#WOMBATSDOAMERICA Day 11
Blogging our recent US trip day by day, four weeks after the event.
Friday 15th August – Crow Creek Powwow
In the morning we made cheese scones, and after that we ate cheese scones. Mary tutored Janine in the correct pronunciation of ‘scones’. We photographed most of the Rollie Bucholz collection. If you remember, these are the old documents, photo and letters pertaining to the young American pilot who joined the Royal Canadian Air Force to come to England to fight in WW2 before the US joined the war. It will be good material for a story.
In the evening, we had a quick visit to Al’s Oasis just up the road, where I was tempted by a Stetson which I stalwartly resisted and had photographic fun with a buffalo’s arse, before driving “up the rez” to Fort Thompson to visit the 152nd Crow Creek Lakota Powwow. The word ‘Wacipi’ is also used, meaning literally ‘dance’. For the uninitiated, the Lakota are the Sioux Nation, feared warriors and proud people. Lakota, I believe, means ‘friends’.
By the road sat a small funfair, with roundabouts, swing-rides, cotton candy vendors and roll-a-penny type stalls. You know the sort of thing. Looks really shoddy in daylight, but after dark with the lights shining it looks seedy rather than shoddy. In amongst the stalls sat several people in Indian dress with tiny challenges – one had a small child’s inflatable paddling pool filled with water upon which floated plastic ducks. Yes, it was “Hook a Duck”, so beloved of the funfairs of my childhood.
Across the road was a circle of benches with a grassy are in the middle. Around the edge a string of vendors sold Indian items and a variety of foodstuffs – ‘Indian frybread’ and ‘Gizzards’ amongst them. A large truck had been converted into a store that sold furs, hats, sweetgrass and the like. I bought a couple of arrowheads for a dollar as gifts to take home for Ellie and Kit.
Barry had a chat with Indian friends, and reported that the Grand Entry, scheduled for the afternoon, would not happen until mid-evening at least (this apparently is ‘Indian time’), and so we drove maybe two hundred yards (Americans, eh?) to a dingy-looking casino to eat. The food, I’m sorry to report, was not the finest in the world, being cold and tasteless. The salad bar, where heat was not such a consideration, filled me sufficiently, however.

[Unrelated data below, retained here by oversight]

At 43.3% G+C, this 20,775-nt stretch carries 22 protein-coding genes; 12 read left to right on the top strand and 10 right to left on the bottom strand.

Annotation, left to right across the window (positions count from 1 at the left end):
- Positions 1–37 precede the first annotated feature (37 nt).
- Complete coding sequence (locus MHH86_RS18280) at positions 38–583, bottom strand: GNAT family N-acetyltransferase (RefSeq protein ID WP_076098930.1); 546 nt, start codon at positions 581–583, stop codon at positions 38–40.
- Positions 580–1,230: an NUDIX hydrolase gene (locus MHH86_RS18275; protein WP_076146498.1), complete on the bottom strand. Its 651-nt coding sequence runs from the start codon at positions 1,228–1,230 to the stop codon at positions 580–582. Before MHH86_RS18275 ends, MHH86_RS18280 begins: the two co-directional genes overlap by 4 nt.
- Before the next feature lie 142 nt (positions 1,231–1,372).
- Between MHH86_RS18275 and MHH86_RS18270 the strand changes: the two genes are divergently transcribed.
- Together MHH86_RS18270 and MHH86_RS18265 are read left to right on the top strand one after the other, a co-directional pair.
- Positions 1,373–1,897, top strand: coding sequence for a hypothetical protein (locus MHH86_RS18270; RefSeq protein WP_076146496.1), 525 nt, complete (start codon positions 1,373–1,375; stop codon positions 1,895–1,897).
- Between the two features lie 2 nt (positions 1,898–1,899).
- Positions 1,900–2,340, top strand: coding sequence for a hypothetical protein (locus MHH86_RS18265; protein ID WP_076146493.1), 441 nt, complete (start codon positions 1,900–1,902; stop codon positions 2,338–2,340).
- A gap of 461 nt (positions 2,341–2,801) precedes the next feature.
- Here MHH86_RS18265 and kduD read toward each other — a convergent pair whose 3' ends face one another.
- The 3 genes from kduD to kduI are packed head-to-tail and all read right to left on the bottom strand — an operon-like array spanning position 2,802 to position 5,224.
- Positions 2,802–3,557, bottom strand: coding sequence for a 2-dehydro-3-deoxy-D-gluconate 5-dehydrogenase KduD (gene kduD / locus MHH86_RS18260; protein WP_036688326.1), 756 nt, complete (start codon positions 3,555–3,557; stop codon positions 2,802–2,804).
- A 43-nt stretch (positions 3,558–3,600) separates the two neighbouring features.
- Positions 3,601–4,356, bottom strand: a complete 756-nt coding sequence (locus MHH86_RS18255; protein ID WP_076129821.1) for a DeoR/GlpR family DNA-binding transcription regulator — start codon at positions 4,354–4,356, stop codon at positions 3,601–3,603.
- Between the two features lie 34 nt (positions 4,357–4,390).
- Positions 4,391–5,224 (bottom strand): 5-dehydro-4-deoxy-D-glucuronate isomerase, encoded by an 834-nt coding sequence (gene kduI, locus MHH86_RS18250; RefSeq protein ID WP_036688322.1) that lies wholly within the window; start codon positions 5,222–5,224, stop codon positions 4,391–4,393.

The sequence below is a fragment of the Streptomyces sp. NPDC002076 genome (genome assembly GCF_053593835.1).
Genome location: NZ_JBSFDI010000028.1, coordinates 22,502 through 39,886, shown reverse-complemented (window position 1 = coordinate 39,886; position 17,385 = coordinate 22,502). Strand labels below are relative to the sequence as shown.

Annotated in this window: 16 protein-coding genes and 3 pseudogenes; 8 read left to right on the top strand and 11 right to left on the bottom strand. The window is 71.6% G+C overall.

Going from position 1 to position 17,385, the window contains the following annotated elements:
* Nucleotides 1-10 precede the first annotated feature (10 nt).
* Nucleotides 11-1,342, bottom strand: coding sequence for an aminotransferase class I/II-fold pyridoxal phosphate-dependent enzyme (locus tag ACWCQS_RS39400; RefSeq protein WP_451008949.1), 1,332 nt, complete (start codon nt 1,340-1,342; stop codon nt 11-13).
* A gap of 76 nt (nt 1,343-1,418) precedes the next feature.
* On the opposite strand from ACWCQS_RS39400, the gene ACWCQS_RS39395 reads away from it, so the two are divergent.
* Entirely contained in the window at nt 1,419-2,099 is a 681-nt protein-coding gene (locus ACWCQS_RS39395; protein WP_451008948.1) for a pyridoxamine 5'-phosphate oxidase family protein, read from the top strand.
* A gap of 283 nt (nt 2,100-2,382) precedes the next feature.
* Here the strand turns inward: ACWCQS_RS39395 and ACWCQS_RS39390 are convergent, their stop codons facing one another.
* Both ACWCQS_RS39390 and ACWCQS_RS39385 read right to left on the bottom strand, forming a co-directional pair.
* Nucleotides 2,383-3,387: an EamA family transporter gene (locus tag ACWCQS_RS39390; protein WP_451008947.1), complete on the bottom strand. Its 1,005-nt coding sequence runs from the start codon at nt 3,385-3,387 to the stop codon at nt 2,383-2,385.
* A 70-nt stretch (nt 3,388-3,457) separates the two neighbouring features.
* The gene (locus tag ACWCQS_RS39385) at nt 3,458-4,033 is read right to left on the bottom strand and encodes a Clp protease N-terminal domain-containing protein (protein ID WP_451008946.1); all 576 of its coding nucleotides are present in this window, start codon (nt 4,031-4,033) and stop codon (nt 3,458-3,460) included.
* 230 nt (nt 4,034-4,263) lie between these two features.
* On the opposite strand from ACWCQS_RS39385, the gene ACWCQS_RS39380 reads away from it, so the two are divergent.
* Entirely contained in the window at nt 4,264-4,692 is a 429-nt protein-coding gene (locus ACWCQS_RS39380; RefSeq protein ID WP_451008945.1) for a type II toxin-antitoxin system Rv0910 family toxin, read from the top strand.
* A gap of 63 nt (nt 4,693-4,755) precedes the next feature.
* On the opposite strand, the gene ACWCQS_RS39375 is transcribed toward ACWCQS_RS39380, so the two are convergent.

Back to the Circle we vroomed, where we found seats on the yellow wooden benches, and waited for the Grand Entry to commence. Incense competed with fried onions for champion aroma as we gazed about, admiring the fringy, feathery, beady multi-coloured costumes. The announcer, speaking over the PA from a white pavilion, kept us entertained with quips about eating dogs, in between his more official announcements.
The drums kicked in, and I was henceforth unable to keep still. A long procession of dancers entered, led by a army veteran, wafting themselves with incense from a smoking bowl by the opening. The astonishing rainbow of colours continued to twirl and whirl into the arena. Dancers already inside the circle spiralled inward to make room for more people to enter. They were dressed magnificently, displaying every colour, every hue on their dancing fringes, feathers, beads, jingling bells and swirling shawls. Old folk, young folk and those in between all added to the eye-dazzling spectacle until upwards of a hundred Sioux dancers filled the circle. It was a proper breathtaking sight. Bloody champion.
Janine pointed out the various types of dancer – fancy dancers with their fancy outfits, grass dancers with their grass-like fringes, jingle dancers with their jingling bells, shawl dancers with their sh… you get the idea.
We returned via a quick shufti at the Big Bend Dam, the construction of which in the 1960s resulted in the dislocation of people on the Crow Creek Reservation. The flooding also resulted in the loss of limited plant life resources used by these people for food and medicine.
Back home we watched a TV show about a couple of strangers abandoned naked on an island and told to survive. ‘Uncensored Naked and Afraid’ it was called, yet disappointingly all the rude wobbly bits were blurred out. Pervy Wombat was outraged at the false advertising. Then ‘The Soup’, a show which had me laughing loudly as it poked fun at TV, presented by a wry, dry chap whose name was something like Joel McHale.